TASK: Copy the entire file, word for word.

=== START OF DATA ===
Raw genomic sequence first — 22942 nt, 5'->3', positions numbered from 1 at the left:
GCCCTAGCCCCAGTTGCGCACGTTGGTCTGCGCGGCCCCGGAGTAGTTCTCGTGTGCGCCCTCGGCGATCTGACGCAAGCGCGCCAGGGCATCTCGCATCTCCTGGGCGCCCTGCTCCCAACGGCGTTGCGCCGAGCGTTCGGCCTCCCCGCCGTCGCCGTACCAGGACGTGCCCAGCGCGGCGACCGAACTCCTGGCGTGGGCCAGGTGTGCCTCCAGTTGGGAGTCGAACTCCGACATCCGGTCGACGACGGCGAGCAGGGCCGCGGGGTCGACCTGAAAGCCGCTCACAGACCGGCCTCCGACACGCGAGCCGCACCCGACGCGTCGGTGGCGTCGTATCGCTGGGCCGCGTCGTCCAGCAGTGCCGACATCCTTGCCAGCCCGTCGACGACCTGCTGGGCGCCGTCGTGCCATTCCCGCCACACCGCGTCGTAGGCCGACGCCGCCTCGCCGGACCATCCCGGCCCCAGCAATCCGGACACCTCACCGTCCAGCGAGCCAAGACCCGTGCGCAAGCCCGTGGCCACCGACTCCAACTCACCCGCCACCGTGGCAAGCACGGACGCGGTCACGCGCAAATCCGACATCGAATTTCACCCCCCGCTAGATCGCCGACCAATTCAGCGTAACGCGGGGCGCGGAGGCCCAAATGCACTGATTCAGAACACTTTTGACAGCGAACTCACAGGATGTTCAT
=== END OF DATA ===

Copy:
Raw genomic sequence first — 22942 nt, 5'->3', positions numbered from 1 at the left:
GCCCTAGCCCCAGTTGCGCACGTTGGTCTGCGCGGCCCCGGAGTAGTTCTCGTGTGCGCCCTCGGCGATCTGACGCAAGCGCGCCAGGGCATCTCGCATCTCCTGGGCGCCCTGCTCCCAACGGCGTTGCGCCGAGCGTTCGGCCTCCCCGCCGTCGCCGTACCAGGACGTGCCCAGCGCGGCGACCGAACTCCTGGCGTGGGCCAGGTGTGCCTCCAGTTGGGAGTCGAACTCCGACATCCGGTCGACGACGGCGAGCAGGGCCGCGGGGTCGACCTGAAAGCCGCTCACAGACCGGCCTCCGACACGCGAGCCGCACCCGACGCGTCGGTGGCGTCGTATCGCTGGGCCGCGTCGTCCAGCAGTGCCGACATCCTTGCCAGCCCGTCGACGACCTGCTGGGCGCCGTCGTGCCATTCCCGCCACACCGCGTCGTAGGCCGACGCCGCCTCGCCGGACCATCCCGGCCCCAGCAATCCGGACACCTCACCGTCCAGCGAGCCAAGACCCGTGCGCAAGCCCGTGGCCACCGACTCCAACTCACCCGCCACCGTGGCAAGCACGGACGCGGTCACGCGCAAATCCGACATCGAATTTCACCCCCCGCTAGATCGCCGACCAATTCAGCGTAACGCGGGGCGCGGAGGCCCAAATGCACTGATTCAGAACACTTTTGACAGCGAACTCACAGGATGTTCAT